Join me on my delicious journey revisiting American home cooking in the era before convenience foods became popular (1919 to 1955), as I bake and cook from old cookbooks and recipe cards of home cooks purchased at estate sales in Akron, Ohio, and other exotic locations.
Top 100 Cake Blog
Wednesday, August 28, 2013
Easy Chocolate Cake
This is truly the easiest chocolate cake ever, and surprisingly delicious. It's fun and different to make -- you've heard of a one-bowl cake -- well, this is a one-saucepan cake. Yes, it's all mixed on the stove top.
In an essay entitled "The Low-Tech Person's Batterie de Cuisine" in Home Cooking by the late great Laurie Colwin, she writes that fancy (or a lot of) equipment isn't needed to turn out wonderful home-cooked meals. (Who needs a food processor when you have a knife?) This cake recipe, probably from the 1940s, is proof of that. It requires just a saucepan, a fork (to beat the egg), a spoon to stir the batter, a measuring cup and a baking tin.
Start by cooking the milk, chocolate and butter. Add the sugar and cool. Then add the egg and dry ingredients. Stir and pour into an 8- or 9-inch cake pan. (Or you could divide the batter to make a layer cake.)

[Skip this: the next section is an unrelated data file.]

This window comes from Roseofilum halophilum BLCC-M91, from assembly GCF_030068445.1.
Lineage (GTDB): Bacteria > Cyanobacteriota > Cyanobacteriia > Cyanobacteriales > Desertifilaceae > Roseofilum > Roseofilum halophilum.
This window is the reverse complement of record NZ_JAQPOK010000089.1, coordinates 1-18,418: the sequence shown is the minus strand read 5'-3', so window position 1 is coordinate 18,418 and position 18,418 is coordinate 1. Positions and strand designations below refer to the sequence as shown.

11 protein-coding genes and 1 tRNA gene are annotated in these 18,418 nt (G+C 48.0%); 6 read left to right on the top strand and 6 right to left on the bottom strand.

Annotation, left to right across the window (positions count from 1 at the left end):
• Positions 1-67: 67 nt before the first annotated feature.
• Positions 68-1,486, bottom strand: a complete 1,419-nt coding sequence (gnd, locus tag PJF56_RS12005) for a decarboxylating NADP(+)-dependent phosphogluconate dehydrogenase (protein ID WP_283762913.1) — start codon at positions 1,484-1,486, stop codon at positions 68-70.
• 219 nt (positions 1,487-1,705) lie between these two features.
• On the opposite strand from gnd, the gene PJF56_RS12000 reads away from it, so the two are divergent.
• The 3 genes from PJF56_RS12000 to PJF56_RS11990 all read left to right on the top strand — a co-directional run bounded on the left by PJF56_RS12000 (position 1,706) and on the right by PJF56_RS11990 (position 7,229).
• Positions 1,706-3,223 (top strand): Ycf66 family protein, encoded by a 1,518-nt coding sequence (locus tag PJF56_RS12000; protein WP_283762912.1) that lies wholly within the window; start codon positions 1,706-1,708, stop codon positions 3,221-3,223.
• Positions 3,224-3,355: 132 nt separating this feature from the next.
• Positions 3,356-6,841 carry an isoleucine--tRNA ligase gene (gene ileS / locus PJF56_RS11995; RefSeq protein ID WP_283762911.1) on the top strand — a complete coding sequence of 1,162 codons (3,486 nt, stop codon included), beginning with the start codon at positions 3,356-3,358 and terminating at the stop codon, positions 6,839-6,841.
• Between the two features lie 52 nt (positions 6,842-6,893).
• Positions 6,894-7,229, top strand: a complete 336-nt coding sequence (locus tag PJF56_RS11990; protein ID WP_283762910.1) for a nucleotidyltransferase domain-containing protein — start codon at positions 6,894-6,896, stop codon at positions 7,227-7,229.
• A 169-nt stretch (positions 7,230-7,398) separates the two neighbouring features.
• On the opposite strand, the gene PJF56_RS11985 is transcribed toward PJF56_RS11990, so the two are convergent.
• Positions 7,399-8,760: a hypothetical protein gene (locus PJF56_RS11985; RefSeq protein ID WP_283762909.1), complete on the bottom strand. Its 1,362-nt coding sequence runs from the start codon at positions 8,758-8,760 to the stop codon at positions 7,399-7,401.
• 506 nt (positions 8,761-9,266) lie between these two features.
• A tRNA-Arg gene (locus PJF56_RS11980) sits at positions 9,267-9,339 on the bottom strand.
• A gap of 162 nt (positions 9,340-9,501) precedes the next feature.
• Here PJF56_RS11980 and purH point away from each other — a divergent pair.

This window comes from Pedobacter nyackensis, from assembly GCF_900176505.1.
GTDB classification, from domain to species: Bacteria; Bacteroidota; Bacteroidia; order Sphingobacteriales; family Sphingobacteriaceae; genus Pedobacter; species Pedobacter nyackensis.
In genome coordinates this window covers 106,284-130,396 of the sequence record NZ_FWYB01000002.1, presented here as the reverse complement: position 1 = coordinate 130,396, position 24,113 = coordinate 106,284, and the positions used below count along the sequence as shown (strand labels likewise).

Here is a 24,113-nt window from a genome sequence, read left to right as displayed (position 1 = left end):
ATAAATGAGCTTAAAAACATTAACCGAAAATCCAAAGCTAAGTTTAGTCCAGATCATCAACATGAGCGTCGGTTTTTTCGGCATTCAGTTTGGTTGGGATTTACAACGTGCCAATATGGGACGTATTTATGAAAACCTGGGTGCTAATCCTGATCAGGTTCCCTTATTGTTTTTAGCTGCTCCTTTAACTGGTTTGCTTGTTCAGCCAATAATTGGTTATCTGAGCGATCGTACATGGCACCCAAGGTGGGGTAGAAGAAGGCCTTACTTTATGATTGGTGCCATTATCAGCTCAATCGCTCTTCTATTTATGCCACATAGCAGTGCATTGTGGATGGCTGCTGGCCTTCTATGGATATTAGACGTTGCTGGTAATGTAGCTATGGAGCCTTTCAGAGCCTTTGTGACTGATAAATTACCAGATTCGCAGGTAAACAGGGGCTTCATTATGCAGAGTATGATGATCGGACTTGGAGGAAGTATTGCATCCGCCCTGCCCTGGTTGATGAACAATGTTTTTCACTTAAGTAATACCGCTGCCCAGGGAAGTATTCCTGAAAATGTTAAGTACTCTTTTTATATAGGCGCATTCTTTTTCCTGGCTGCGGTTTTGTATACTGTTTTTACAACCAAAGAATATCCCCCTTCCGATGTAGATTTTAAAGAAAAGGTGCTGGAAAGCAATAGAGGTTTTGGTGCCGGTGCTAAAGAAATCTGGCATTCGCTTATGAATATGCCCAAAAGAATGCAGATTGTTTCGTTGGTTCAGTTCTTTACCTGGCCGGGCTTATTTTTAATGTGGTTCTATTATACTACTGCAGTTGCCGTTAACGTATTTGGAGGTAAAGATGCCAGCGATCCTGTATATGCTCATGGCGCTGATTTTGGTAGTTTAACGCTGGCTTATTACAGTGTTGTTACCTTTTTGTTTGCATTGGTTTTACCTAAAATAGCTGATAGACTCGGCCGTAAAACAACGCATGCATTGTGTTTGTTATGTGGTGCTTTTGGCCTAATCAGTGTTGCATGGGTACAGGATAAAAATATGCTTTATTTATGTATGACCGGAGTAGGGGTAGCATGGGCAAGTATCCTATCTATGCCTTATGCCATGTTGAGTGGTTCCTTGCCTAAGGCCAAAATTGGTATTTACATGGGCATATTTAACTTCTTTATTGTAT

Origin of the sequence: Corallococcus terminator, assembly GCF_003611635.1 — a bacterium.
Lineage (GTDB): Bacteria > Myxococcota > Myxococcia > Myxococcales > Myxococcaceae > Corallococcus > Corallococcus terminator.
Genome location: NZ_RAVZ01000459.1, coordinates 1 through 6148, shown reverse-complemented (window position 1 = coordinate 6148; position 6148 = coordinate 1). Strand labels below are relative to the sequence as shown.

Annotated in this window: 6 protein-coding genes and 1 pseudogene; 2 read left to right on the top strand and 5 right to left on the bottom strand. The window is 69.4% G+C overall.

When it is done baking, let it cool. You can slice off the "dome" as I did. A nice way to get a flat top (and taste-test the cake -- we gave it an A).
I was rushing when I made this cake because I was bringing it to a friend's house just an hour after I began the preparation. I whipped up some vanilla frosting quickly and, because the cake was still warm when I had to frost it, left the sides unfrosted so that the heat would have an escape route. I added some sprinkles so no one would notice.
I followed the recipe exactly, baking it in an 8-inch pan. (Not sure what a utility pan is.) I used unsalted butter and Scharffen Berger unsweetened chocolate. Because I didn't have any whole milk on hand, a combination of skim milk and half and half was a nice substitute.
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Easy as pie.. BTW-- does 1 t. Soda mean a teaspoon or tablespoon of soda water or baking soda??ReplyDelete
I think that lower case "t" usually means teaspoon, while upper case "T" usually means tablespoon. Especially since I can't imagine using more than 1/4 teaspoon salt in a chocolate cake and it still being edible.Delete